As I detailed at great length, I have FIOS, Verizon’s fiber optic internet service. I have never liked using stock firmware mainly for accessibility reasons, but also because we just don’t know what it may contain. For a while I used Tomato, but have decided to switch to OpenWRT. I thought I’d have an easy time porting over my network’s settings and that I could then continue on my merry way. I thought wrong.
I use AirPlay to stream music around my condo. It has worked well, but I started getting increasing amounts of dropouts. I decided to upgrade my router to use 5 GHZ since it has less interference. Plus it could hurt to run newer firmware. After some research I purchased the TP-Link Archer C7 because it supports 802.11AC and has four ethernet ports. I still like good old wired ethernet when possible.
The device arrived quickly and I went to work setting up OpenWRT. I went to the router’s stock firmware’s default address of 192.168.0.1. I found the upgrade button. A dialog box popped up: “Are you sure you to upgrade?” Yes! Definitely!
I installed OpenWRT without incident. I setup my password and some basic settings. I enjoyed using the command line to do everything. Then I got to the part where I set up my internet connection and hit a dead end. As it turns out, Verizon FIOS has a weird issue with their DHCP lease, and some other nasty surprises. I reproduce the following instructions in hopes they will help another. I also hope they integrate this fix into the next release. This works with Barrier Breaker 14.07.
Firstly, and most importantly, you must have the MAC address of a currently working router. Copy this down before continuing.
Download the version of OpenWRT appropriate to your router. In addition, download the patch utility, which you find in the packages subdirectory. It will have a filenamename like patch_2.7.1-1_r71xx.ipk. You will also need the patch from this forum thread. Remember to get the latest patch, the thread has several. As of this writing it has the filename dhcp.sh-150411.sh.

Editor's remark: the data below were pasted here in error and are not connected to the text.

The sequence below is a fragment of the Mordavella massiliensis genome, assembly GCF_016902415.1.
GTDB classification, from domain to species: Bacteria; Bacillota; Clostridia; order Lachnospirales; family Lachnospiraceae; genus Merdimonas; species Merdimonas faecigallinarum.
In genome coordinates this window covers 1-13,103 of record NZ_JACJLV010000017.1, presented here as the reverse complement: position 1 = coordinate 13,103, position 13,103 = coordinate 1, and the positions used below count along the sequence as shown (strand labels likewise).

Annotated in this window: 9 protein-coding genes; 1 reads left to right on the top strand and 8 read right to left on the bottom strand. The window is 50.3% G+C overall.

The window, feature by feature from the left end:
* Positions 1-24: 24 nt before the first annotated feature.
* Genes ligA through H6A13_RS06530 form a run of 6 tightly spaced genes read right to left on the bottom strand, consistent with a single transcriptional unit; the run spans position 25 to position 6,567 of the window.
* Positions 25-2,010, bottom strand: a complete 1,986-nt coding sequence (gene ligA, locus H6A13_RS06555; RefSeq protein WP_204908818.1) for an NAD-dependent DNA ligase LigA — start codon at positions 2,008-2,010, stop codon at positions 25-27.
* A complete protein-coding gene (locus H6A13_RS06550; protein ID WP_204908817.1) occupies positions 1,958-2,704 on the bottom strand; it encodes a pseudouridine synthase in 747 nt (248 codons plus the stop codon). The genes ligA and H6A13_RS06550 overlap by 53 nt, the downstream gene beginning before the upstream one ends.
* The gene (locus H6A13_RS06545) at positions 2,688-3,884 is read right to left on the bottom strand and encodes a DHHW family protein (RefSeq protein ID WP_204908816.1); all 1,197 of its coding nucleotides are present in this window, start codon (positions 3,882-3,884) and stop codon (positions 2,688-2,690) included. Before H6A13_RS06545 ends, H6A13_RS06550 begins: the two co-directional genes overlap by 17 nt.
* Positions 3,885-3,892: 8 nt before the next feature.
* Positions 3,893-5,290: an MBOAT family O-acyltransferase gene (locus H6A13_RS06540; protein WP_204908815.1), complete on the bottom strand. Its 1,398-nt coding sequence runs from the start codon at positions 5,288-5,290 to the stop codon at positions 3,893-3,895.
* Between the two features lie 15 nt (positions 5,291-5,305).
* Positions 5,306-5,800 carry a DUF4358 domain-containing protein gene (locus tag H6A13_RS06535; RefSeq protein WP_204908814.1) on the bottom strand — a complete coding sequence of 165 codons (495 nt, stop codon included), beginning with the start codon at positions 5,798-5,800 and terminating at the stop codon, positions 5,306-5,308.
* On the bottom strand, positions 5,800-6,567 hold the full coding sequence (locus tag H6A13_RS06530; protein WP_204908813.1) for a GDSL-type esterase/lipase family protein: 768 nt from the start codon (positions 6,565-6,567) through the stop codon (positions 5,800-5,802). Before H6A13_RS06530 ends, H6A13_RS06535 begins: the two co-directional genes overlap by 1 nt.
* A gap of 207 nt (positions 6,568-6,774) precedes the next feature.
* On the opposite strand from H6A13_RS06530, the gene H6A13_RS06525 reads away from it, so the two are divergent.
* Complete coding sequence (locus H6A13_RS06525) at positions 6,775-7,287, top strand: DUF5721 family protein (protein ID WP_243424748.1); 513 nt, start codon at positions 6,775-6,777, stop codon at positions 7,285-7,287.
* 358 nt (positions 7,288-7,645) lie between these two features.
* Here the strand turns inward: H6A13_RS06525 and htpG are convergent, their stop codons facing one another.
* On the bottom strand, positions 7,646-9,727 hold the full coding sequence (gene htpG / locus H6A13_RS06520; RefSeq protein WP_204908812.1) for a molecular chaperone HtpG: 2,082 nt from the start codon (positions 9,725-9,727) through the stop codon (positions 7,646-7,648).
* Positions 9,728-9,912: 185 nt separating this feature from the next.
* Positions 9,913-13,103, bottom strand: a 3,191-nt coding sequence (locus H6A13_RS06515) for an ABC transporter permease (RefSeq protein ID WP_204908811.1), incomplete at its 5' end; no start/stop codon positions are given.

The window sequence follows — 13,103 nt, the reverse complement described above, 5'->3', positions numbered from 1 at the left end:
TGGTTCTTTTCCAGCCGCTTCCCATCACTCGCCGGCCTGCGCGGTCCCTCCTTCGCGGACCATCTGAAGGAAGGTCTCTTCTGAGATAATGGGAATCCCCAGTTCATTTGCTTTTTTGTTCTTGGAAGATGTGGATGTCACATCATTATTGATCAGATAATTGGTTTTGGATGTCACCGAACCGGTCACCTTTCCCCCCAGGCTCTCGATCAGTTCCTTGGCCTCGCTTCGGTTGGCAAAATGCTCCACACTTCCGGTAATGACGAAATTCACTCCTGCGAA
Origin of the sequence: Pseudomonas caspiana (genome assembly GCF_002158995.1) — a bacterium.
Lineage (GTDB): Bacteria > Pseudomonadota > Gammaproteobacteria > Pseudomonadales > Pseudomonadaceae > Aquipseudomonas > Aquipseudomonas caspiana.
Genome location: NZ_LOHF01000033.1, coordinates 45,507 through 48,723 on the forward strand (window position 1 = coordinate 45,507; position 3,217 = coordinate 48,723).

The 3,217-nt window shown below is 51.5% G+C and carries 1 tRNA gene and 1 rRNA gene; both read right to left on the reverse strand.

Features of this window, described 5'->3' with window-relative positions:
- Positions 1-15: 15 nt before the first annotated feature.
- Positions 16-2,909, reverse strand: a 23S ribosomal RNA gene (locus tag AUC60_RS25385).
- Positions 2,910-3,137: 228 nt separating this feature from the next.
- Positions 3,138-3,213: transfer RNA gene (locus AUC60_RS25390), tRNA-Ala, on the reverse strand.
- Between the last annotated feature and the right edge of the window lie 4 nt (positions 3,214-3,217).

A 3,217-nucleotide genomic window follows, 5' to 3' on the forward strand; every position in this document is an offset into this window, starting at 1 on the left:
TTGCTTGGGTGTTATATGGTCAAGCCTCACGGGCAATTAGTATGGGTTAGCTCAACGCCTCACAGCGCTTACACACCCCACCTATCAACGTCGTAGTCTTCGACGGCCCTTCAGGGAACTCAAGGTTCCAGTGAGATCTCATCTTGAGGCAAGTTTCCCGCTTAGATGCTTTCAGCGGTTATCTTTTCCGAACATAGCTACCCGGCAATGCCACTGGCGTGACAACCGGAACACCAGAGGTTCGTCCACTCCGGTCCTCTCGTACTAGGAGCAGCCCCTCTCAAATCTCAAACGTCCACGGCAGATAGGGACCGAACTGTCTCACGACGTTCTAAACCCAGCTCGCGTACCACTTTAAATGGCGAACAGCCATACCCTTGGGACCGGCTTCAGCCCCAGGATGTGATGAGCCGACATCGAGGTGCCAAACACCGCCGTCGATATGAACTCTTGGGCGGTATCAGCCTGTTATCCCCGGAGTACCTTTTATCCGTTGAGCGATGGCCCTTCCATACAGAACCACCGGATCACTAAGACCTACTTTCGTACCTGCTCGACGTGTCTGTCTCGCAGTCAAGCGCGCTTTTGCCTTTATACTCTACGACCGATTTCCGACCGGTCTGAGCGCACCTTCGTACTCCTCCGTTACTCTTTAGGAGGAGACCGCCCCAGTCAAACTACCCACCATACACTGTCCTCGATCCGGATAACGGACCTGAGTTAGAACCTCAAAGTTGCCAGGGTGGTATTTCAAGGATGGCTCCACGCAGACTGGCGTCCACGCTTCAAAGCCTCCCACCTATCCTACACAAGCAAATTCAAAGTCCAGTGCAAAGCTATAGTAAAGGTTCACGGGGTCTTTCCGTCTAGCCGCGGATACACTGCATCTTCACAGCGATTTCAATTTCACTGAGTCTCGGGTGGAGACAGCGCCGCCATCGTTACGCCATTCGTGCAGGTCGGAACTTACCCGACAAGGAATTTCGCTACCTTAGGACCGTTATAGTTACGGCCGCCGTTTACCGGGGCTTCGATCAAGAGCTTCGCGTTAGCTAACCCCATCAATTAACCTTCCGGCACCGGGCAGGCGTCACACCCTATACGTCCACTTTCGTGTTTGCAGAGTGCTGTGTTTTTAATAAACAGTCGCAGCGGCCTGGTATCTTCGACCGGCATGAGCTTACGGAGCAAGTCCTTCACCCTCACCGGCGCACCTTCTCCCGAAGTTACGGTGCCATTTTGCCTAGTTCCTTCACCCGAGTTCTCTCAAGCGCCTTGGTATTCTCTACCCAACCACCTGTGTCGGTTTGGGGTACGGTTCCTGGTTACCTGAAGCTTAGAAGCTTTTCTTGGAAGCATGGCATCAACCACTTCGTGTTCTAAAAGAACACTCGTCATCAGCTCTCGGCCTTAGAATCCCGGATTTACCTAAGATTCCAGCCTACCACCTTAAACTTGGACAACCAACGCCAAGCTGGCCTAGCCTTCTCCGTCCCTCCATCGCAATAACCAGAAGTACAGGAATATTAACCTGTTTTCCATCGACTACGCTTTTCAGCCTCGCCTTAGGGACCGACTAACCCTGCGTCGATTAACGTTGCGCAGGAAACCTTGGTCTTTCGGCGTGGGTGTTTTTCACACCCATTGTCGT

So just to recap, at this point you should have a working MAC address, the version of OpenWRT appropriate for your router, the patch utility, and the patch from the forum thread. Install OpenWRT as detailed in the wiki and stop when you get to setting up your internet.
Now use scp to copy the patch utility and the patch itself to your /tmp directory.
$ scp patch*.ipk dhcp.sh*.patch <email@example.com>:/tmp
Now ssh back into your router and apply the patch:
# cd /lib/netifd/proto
# patch -p0 -b /< tmp/dhcp.sh-150411.patch
The patch should succeed. If it fails restore the backup file. Assuming that worked, edit your /etc/config/network and configure your WAN:
config interface ‘wan’
option ifname ‘eth0’
option proto ‘dhcp’
option macaddr ‘MM:AA:CC:AA:DD:RR’ # replace with the MAC address you copied earlier
option clientid ‘noc’
# Use alternate DNS servers so Verizon won’t spy on you
list dns 184.108.40.206
list dns 220.127.116.11</p>
Save and run:
# /etc/init.d/network restart
and hopefully everything will work. I went through so much to get this working that I had to write it down. Requiring a working MAC address really threw me for a loop. I even used the one from my previous third party router, and it still worked. So there you go, enjoy blazing fast FIOS on your awesome new router.</span>